ZETA CAP (Zeta Capricorni). Dipping into the eastern lower half of mostly faint Capricornus, find the modest fourth magnitude (3.74) "yellow" class G (G4) supergiant ("yellow" referring not so much to actual color but to the part of the spectrum where much of its light emerges) Zeta Capricorni. The "supergiant" tag implies that the star must be fairly distant to shine so faintly, and sure enough, it measures 122 light years away. The temperature of 5050 Kelvin (not that much cooler than our Sun) allows for a small correction for some infrared light, which with distance yields a luminosity 490 times that of the Sun, and a resulting radius 29 times solar. These are distinctly smallish values for a star called "supergiant," and more like those of a "bright giant." Since the term comes from simple examination of the spectrum, however, it remains in use, showing that some stars are not quite what they are at first made out to be. Combination of temperature and luminosity suggest a star of about four solar masses, which makes it under 200 million years old, one that is now most likely fusing helium into carbon in its deep core and will "soon" (on an astronomical timescale) begin to brighten once again to close to real supergiant status. The interest in Zeta Cap lies not in these characteristics, however, but in its chemical composition and in its classification as a "mild barium star," one rich in that heavy element, and rich in other elements as well that are created under high temperature conditions through capture of neutrons (Zeta Cap enriched in such elements as zirconium and the "rare earths" by a factor of 10). In some stars, chemical enrichment comes from interior nuclear reactions, the newly-formed elements raised upward by convection. In others, however, they come from contamination from a companion that has since died and left a legacy of its own nuclear reactions brought to the current giant star through mass exchange. Zeta Cap and all other barium stars (epitomized in the naked-eye sky by Alphard) fall into the latter category, the earlier (once more massive and brighter) star now reduced to a dead cinder, a white dwarf. While the white dwarf is unseen, measures of Zeta Cap's spectrum (through the Doppler effect) reveal a companion in a 6.5 year period at a separation of around 6 Astronomical Units. Another "companion," a 12th magnitude star at a separation of some 20 seconds of arc, is also a white dwarf, but the alignment is merely a line-of-sight coincidence, again showing that not all things are what they at first seem to be.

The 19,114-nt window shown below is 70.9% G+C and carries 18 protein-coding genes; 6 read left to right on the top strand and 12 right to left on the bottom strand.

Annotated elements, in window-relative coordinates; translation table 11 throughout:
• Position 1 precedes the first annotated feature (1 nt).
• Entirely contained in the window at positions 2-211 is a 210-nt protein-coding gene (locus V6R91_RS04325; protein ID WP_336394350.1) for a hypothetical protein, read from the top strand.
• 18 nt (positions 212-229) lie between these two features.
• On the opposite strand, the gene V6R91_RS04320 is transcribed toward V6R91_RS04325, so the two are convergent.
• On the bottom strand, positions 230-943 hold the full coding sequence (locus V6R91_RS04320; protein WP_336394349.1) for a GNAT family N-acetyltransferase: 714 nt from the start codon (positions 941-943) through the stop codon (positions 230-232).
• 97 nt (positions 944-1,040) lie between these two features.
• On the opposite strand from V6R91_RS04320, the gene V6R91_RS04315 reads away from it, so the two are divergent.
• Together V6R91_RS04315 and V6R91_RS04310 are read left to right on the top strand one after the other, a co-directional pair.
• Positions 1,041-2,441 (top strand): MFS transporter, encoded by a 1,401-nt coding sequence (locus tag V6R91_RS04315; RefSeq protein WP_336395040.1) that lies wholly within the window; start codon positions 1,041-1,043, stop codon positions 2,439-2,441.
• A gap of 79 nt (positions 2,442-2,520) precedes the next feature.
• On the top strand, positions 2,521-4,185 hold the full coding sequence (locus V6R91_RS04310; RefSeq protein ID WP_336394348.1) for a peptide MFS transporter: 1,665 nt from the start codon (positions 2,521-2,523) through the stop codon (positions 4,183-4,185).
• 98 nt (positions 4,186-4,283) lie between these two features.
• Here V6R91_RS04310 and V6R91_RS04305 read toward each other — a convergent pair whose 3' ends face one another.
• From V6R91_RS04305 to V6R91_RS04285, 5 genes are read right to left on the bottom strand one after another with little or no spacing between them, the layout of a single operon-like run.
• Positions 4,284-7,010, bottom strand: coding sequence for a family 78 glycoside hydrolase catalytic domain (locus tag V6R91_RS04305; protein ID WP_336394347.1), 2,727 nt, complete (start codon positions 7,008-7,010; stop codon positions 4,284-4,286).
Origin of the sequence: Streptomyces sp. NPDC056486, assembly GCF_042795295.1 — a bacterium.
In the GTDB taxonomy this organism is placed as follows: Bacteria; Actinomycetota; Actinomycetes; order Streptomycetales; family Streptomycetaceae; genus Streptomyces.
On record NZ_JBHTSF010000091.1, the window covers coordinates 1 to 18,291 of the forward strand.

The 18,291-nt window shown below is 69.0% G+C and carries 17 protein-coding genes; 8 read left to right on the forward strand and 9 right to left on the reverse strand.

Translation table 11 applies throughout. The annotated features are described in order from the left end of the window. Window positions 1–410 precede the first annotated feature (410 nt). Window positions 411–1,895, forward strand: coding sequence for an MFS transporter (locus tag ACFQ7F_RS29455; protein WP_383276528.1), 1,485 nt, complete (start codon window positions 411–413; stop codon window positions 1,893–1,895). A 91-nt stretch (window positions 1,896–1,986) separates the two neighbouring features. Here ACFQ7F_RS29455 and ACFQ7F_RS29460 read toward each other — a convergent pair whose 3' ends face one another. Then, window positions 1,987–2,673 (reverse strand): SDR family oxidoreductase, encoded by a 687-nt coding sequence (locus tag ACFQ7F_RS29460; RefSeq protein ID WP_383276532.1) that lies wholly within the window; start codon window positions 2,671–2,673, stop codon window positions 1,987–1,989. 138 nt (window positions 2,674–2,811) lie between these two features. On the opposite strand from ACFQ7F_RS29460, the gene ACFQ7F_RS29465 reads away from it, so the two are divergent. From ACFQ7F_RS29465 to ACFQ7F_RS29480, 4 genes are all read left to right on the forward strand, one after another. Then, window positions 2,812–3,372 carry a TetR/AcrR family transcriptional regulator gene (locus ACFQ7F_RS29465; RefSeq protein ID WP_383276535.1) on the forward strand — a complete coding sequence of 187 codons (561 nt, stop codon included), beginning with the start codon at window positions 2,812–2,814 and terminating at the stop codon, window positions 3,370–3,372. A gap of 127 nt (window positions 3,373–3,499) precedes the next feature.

Written by Jim Kaler. Return to STARS.